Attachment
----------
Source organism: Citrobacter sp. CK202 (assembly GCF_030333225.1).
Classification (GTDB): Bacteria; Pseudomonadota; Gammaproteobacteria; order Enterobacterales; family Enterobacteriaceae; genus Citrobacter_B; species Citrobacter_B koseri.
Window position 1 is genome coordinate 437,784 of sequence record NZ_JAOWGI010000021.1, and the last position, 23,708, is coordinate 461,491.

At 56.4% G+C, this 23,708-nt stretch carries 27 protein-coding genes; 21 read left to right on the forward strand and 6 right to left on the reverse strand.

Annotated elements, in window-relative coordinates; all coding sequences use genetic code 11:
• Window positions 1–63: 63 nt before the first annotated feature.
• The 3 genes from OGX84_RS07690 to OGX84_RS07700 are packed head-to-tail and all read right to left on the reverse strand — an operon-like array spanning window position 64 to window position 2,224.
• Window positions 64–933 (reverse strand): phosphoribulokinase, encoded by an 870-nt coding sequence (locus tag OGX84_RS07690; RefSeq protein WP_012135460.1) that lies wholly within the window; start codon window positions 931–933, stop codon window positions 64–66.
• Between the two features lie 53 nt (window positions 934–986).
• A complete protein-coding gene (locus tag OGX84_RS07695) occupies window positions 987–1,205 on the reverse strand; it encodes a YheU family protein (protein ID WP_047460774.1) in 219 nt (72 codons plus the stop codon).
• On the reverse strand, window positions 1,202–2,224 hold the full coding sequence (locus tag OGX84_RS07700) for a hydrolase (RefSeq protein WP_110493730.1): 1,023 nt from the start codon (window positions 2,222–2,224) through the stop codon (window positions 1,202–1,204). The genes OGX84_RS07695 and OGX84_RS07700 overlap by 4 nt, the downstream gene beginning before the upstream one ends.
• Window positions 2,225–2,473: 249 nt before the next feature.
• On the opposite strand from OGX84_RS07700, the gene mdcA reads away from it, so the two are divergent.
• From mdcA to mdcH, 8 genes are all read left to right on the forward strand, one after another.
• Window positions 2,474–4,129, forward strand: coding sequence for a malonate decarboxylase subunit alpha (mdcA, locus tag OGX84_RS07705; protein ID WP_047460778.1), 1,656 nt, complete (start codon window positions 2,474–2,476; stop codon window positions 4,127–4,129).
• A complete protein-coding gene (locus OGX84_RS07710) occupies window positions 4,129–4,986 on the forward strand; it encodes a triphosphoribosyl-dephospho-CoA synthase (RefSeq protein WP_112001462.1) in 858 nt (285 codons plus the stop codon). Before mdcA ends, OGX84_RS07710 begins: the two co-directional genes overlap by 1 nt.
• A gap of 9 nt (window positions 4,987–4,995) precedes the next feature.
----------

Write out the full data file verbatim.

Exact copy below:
Source organism: Citrobacter sp. CK202 (assembly GCF_030333225.1).
Classification (GTDB): Bacteria; Pseudomonadota; Gammaproteobacteria; order Enterobacterales; family Enterobacteriaceae; genus Citrobacter_B; species Citrobacter_B koseri.
Window position 1 is genome coordinate 437,784 of sequence record NZ_JAOWGI010000021.1, and the last position, 23,708, is coordinate 461,491.

At 56.4% G+C, this 23,708-nt stretch carries 27 protein-coding genes; 21 read left to right on the forward strand and 6 right to left on the reverse strand.

Annotated elements, in window-relative coordinates; all coding sequences use genetic code 11:
• Window positions 1–63: 63 nt before the first annotated feature.
• The 3 genes from OGX84_RS07690 to OGX84_RS07700 are packed head-to-tail and all read right to left on the reverse strand — an operon-like array spanning window position 64 to window position 2,224.
• Window positions 64–933 (reverse strand): phosphoribulokinase, encoded by an 870-nt coding sequence (locus tag OGX84_RS07690; RefSeq protein WP_012135460.1) that lies wholly within the window; start codon window positions 931–933, stop codon window positions 64–66.
• Between the two features lie 53 nt (window positions 934–986).
• A complete protein-coding gene (locus tag OGX84_RS07695) occupies window positions 987–1,205 on the reverse strand; it encodes a YheU family protein (protein ID WP_047460774.1) in 219 nt (72 codons plus the stop codon).
• On the reverse strand, window positions 1,202–2,224 hold the full coding sequence (locus tag OGX84_RS07700) for a hydrolase (RefSeq protein WP_110493730.1): 1,023 nt from the start codon (window positions 2,222–2,224) through the stop codon (window positions 1,202–1,204). The genes OGX84_RS07695 and OGX84_RS07700 overlap by 4 nt, the downstream gene beginning before the upstream one ends.
• Window positions 2,225–2,473: 249 nt before the next feature.
• On the opposite strand from OGX84_RS07700, the gene mdcA reads away from it, so the two are divergent.
• From mdcA to mdcH, 8 genes are all read left to right on the forward strand, one after another.
• Window positions 2,474–4,129, forward strand: coding sequence for a malonate decarboxylase subunit alpha (mdcA, locus tag OGX84_RS07705; protein ID WP_047460778.1), 1,656 nt, complete (start codon window positions 2,474–2,476; stop codon window positions 4,127–4,129).
• A complete protein-coding gene (locus OGX84_RS07710) occupies window positions 4,129–4,986 on the forward strand; it encodes a triphosphoribosyl-dephospho-CoA synthase (RefSeq protein WP_112001462.1) in 858 nt (285 codons plus the stop codon). Before mdcA ends, OGX84_RS07710 begins: the two co-directional genes overlap by 1 nt.
• A gap of 9 nt (window positions 4,987–4,995) precedes the next feature.